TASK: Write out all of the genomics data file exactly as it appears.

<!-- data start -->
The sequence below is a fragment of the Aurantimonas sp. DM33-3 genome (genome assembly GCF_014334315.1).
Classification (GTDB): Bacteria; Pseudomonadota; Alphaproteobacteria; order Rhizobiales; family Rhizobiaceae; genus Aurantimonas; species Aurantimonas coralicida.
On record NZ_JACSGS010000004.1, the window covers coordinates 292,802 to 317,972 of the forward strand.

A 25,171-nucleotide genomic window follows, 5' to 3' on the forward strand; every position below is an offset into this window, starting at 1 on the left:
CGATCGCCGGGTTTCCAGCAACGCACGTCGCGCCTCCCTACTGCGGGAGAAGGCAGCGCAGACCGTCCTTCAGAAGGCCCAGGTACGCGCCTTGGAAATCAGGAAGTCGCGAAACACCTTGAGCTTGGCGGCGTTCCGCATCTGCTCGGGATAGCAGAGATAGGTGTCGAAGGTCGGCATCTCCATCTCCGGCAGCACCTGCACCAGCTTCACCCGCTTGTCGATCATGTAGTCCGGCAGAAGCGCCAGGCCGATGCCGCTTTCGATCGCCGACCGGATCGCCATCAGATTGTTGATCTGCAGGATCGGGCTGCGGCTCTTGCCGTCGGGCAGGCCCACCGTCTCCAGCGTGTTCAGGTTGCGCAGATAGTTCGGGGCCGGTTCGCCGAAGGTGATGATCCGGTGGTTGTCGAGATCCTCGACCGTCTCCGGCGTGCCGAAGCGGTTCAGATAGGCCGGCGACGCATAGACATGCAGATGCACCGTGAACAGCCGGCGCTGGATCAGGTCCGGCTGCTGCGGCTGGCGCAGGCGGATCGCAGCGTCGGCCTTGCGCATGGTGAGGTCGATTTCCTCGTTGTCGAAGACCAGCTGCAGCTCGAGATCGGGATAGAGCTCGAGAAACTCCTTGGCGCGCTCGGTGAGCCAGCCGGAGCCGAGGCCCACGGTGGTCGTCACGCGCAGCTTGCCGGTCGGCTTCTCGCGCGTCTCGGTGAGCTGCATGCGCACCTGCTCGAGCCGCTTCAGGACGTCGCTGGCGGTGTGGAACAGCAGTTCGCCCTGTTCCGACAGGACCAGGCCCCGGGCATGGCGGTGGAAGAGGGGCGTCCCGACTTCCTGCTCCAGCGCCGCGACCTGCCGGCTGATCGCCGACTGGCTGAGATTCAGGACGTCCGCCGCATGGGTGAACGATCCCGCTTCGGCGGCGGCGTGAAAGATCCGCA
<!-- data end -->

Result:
The sequence below is a fragment of the Aurantimonas sp. DM33-3 genome (genome assembly GCF_014334315.1).
Classification (GTDB): Bacteria; Pseudomonadota; Alphaproteobacteria; order Rhizobiales; family Rhizobiaceae; genus Aurantimonas; species Aurantimonas coralicida.
On record NZ_JACSGS010000004.1, the window covers coordinates 292,802 to 317,972 of the forward strand.

A 25,171-nucleotide genomic window follows, 5' to 3' on the forward strand; every position below is an offset into this window, starting at 1 on the left:
CGATCGCCGGGTTTCCAGCAACGCACGTCGCGCCTCCCTACTGCGGGAGAAGGCAGCGCAGACCGTCCTTCAGAAGGCCCAGGTACGCGCCTTGGAAATCAGGAAGTCGCGAAACACCTTGAGCTTGGCGGCGTTCCGCATCTGCTCGGGATAGCAGAGATAGGTGTCGAAGGTCGGCATCTCCATCTCCGGCAGCACCTGCACCAGCTTCACCCGCTTGTCGATCATGTAGTCCGGCAGAAGCGCCAGGCCGATGCCGCTTTCGATCGCCGACCGGATCGCCATCAGATTGTTGATCTGCAGGATCGGGCTGCGGCTCTTGCCGTCGGGCAGGCCCACCGTCTCCAGCGTGTTCAGGTTGCGCAGATAGTTCGGGGCCGGTTCGCCGAAGGTGATGATCCGGTGGTTGTCGAGATCCTCGACCGTCTCCGGCGTGCCGAAGCGGTTCAGATAGGCCGGCGACGCATAGACATGCAGATGCACCGTGAACAGCCGGCGCTGGATCAGGTCCGGCTGCTGCGGCTGGCGCAGGCGGATCGCAGCGTCGGCCTTGCGCATGGTGAGGTCGATTTCCTCGTTGTCGAAGACCAGCTGCAGCTCGAGATCGGGATAGAGCTCGAGAAACTCCTTGGCGCGCTCGGTGAGCCAGCCGGAGCCGAGGCCCACGGTGGTCGTCACGCGCAGCTTGCCGGTCGGCTTCTCGCGCGTCTCGGTGAGCTGCATGCGCACCTGCTCGAGCCGCTTCAGGACGTCGCTGGCGGTGTGGAACAGCAGTTCGCCCTGTTCCGACAGGACCAGGCCCCGGGCATGGCGGTGGAAGAGGGGCGTCCCGACTTCCTGCTCCAGCGCCGCGACCTGCCGGCTGATCGCCGACTGGCTGAGATTCAGGACGTCCGCCGCATGGGTGAACGATCCCGCTTCGGCGGCGGCGTGAAAGATCCGCA